With too few facilities, and many in urgent need of repair or renovation, New York has a big public bathroom problem. But the city's parks, plazas, POPS, and more hold clues to overhauling its network of relief.
This is what democracy looks like: not only public squares, but office buildings. In the Lower East Side, the Peace Pentagon was the source point for four decades of resistance.
Questions of ownership, affordability, and political representation converge in current struggles over rent regulation.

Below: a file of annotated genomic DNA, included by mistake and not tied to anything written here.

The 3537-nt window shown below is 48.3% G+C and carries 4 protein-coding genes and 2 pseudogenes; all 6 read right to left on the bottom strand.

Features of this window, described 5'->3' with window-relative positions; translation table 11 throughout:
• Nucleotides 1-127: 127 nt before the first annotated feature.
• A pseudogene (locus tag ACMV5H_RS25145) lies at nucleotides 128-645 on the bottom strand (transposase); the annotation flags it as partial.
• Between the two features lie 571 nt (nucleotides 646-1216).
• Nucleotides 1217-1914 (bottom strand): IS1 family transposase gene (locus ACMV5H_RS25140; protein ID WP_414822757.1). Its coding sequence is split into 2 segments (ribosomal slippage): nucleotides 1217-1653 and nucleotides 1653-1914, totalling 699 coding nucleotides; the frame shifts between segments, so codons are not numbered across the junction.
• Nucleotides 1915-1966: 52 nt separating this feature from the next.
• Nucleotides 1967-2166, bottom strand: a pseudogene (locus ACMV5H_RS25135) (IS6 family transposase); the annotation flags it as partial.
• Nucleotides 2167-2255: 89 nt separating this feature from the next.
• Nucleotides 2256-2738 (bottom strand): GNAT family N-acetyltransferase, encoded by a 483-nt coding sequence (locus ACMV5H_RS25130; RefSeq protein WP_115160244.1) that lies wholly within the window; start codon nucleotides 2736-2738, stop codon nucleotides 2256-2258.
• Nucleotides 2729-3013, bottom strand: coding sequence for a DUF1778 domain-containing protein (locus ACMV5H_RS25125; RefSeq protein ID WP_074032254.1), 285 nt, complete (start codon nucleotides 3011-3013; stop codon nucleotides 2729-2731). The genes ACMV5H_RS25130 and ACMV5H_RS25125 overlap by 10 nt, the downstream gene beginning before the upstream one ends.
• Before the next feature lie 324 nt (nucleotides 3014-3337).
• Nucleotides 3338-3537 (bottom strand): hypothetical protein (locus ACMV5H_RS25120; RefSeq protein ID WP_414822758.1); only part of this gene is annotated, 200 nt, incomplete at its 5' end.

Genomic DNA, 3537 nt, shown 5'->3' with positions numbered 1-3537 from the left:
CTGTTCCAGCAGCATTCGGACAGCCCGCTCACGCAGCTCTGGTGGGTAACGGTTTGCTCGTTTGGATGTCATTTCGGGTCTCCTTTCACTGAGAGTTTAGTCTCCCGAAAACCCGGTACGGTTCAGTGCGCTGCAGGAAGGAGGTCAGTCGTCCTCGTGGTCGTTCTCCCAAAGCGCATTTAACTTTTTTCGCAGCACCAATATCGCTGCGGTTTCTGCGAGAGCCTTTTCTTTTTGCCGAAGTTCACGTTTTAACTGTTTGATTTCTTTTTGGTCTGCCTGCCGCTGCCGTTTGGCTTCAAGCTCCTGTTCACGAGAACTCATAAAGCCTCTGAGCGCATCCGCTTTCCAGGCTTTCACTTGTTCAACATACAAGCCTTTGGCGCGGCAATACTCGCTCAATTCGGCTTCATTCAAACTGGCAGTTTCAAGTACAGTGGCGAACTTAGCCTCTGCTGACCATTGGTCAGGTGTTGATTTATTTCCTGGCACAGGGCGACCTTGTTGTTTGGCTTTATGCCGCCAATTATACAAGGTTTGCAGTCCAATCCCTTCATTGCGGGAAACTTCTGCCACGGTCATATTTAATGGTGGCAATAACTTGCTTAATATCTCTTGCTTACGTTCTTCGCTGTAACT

Photographer and filmmaker Khalik Allah has spent three years documenting one Harlem intersection and the people who inhabit that corner at night. His striking portraits confront issues of poverty, homelessness, addiction, and illness, while showing the beauty and humanity of those who are often forgotten, feared, or willfully avoided.
Susanne Schindler's in-depth analysis of Sugar Hill, an iconic new housing and cultural complex in Harlem, suggests new ways to broaden limited ideas about what architecture can contribute to housing for low-income residents.